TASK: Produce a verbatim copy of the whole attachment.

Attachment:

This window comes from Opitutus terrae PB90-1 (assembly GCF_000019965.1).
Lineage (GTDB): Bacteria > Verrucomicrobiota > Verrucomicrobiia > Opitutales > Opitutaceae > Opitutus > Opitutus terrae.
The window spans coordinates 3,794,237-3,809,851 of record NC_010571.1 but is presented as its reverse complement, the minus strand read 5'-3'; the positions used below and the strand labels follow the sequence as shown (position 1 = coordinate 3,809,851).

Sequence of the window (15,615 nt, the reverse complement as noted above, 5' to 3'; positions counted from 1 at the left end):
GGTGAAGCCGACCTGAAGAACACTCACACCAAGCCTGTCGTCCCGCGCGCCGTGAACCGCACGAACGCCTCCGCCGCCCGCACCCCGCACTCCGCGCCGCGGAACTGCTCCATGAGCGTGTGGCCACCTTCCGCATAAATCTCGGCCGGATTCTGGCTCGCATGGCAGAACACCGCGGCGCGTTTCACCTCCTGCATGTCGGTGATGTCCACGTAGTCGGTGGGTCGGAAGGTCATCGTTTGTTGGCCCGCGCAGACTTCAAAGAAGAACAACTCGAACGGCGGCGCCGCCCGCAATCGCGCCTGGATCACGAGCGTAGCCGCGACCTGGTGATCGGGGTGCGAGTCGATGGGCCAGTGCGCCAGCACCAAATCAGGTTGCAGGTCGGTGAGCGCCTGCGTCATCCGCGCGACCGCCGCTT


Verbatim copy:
This window comes from Opitutus terrae PB90-1 (assembly GCF_000019965.1).
Lineage (GTDB): Bacteria > Verrucomicrobiota > Verrucomicrobiia > Opitutales > Opitutaceae > Opitutus > Opitutus terrae.
The window spans coordinates 3,794,237-3,809,851 of record NC_010571.1 but is presented as its reverse complement, the minus strand read 5'-3'; the positions used below and the strand labels follow the sequence as shown (position 1 = coordinate 3,809,851).

Sequence of the window (15,615 nt, the reverse complement as noted above, 5' to 3'; positions counted from 1 at the left end):
GGTGAAGCCGACCTGAAGAACACTCACACCAAGCCTGTCGTCCCGCGCGCCGTGAACCGCACGAACGCCTCCGCCGCCCGCACCCCGCACTCCGCGCCGCGGAACTGCTCCATGAGCGTGTGGCCACCTTCCGCATAAATCTCGGCCGGATTCTGGCTCGCATGGCAGAACACCGCGGCGCGTTTCACCTCCTGCATGTCGGTGATGTCCACGTAGTCGGTGGGTCGGAAGGTCATCGTTTGTTGGCCCGCGCAGACTTCAAAGAAGAACAACTCGAACGGCGGCGCCGCCCGCAATCGCGCCTGGATCACGAGCGTAGCCGCGACCTGGTGATCGGGGTGCGAGTCGATGGGCCAGTGCGCCAGCACCAAATCAGGTTGCAGGTCGGTGAGCGCCTGCGTCATCCGCGCGACCGCCGCTT